What I Was Gonna Say

Open a show in The Brooklyn Museum and see what happens. There is no way to predict the impact on your life or the opportunities that will arise; you just have to see what happens. Another artist might have to wait back at their studio, where empty walls and unused supplies say “Now what?” Not me, the museum IS my studio, so I get to see what’s happening to me as it is happening. What’s happening is a visitor walks in confused and curious, and they look at the work until they see something relatable, and when they connect to that, they start connecting to the rest of the art, like a series of dots until they see me, the human exclamation point, painting in the corner of the round room, and they start to form a question in their head.

We set up a sign shop in Coney Island in 2005 and since then have traveled the word setting up sign shops in storefronts, galleries, a parking lot and museums. They were mostly closed to the public until we set up shop in Brooklyn, first in our first permanent location at 72 Fourth Avenue, and now in the 5th floor rotunda at the Brooklyn Museum. Visitors are coming to the fifth floor to see the larger exhibit “Coney Island, Visions Of An American Dreamland” and they are usually surprised when they walk into my show. They are not in the Coney Island show and it’s not the American Art wing, but it’s a good synthesis of the two. My painting was born in Coney, and fed a steady diet of American culture, eating off fine china and out of dumpsters, and has grown into the son and sum of all of America’s visual and verbal codes; Slogans, punch lines, logotypes, portraits, jokes, outside art, inside slang, bathroom scrawls and ponderous lyrics. All of it wrapped in the color, grease and gloss of Coney Island, bright and shiny and a little sticky, all the better to cling to your heart after you leave.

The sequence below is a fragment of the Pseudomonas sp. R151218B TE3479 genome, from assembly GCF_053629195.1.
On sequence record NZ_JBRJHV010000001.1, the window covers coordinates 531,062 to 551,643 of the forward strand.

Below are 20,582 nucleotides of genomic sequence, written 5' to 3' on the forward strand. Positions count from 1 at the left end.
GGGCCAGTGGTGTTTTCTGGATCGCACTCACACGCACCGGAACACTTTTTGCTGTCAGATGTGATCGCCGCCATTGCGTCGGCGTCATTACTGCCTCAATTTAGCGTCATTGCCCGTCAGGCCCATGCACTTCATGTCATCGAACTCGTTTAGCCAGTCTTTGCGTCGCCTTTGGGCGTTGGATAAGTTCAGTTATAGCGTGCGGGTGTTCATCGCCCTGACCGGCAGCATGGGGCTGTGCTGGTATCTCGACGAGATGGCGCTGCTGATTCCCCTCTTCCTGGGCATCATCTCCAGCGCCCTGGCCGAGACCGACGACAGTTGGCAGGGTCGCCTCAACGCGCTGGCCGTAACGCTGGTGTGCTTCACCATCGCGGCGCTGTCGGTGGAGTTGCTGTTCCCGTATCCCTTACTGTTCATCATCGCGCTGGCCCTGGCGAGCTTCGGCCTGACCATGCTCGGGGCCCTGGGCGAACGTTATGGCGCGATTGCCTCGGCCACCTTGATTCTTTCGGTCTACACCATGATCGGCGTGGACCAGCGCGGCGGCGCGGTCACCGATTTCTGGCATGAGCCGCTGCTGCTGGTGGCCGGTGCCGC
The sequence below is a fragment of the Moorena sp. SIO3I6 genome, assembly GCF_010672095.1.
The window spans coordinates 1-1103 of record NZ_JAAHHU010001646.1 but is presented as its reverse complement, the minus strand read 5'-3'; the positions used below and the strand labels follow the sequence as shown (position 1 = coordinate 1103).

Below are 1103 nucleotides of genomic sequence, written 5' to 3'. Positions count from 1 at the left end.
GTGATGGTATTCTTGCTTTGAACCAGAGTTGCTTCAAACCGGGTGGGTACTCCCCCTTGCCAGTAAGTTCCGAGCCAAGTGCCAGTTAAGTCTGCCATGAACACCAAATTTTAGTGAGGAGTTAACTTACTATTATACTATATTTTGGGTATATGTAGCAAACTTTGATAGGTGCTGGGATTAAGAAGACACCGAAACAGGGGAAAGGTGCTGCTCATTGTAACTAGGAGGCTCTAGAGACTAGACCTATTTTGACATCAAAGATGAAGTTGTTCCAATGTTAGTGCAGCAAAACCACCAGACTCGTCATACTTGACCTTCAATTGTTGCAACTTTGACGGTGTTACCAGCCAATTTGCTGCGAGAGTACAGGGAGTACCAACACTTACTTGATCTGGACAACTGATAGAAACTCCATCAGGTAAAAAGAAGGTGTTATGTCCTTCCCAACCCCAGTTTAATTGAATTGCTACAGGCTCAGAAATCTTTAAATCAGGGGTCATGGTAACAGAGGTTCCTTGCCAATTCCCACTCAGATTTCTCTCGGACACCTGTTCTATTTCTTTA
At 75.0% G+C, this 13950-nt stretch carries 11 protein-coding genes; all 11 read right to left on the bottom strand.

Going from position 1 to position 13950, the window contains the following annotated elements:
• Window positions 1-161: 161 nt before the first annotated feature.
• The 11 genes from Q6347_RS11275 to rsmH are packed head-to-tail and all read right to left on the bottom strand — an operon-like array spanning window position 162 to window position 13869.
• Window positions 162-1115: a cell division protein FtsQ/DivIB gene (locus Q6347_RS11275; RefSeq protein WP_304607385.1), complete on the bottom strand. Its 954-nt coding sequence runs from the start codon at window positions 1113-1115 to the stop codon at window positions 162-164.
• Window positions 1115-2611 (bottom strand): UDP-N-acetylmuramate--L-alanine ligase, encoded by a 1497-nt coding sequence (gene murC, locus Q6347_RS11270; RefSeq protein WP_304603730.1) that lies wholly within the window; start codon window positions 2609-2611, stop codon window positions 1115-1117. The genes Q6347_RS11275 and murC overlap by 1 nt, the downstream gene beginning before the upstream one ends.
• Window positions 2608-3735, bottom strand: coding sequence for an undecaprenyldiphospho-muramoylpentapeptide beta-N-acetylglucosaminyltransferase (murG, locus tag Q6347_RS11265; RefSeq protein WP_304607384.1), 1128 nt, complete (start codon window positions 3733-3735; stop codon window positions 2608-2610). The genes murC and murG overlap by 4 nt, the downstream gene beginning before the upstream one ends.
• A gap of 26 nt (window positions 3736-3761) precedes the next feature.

So the question, once formed and finding a break in the action, is asked, “What is all of this?” It’s my life, the profound and the profoundly dumb, the great and the grating, the happysad and the highlow and the totally confusing are all of this. The answered question resolves the confusion, and that is what is happening

The Rotunda at the Brooklyn Museum, for 118 years has been an educational institution, providing insight to art for Brooklyn and the world. I’m the best person to explain the Art of Stephen Powers, and I do it best by example. See me paint myself into a corner, then see me paint my way back out of the corner, every day from now until August 21st.

Oh yes, the Coney Island show is closed, and my show got a 5 month extension. The American wing is currently closed for renovations. That means what’s happening will keep happening. I’ll keep flipping the light switch in people one person at a time, one day at a time. Come by for a light every afternoon. I’m looking forward to seeing you seeing me.

Photos by Matthew Kuborn and Jonathan Dorado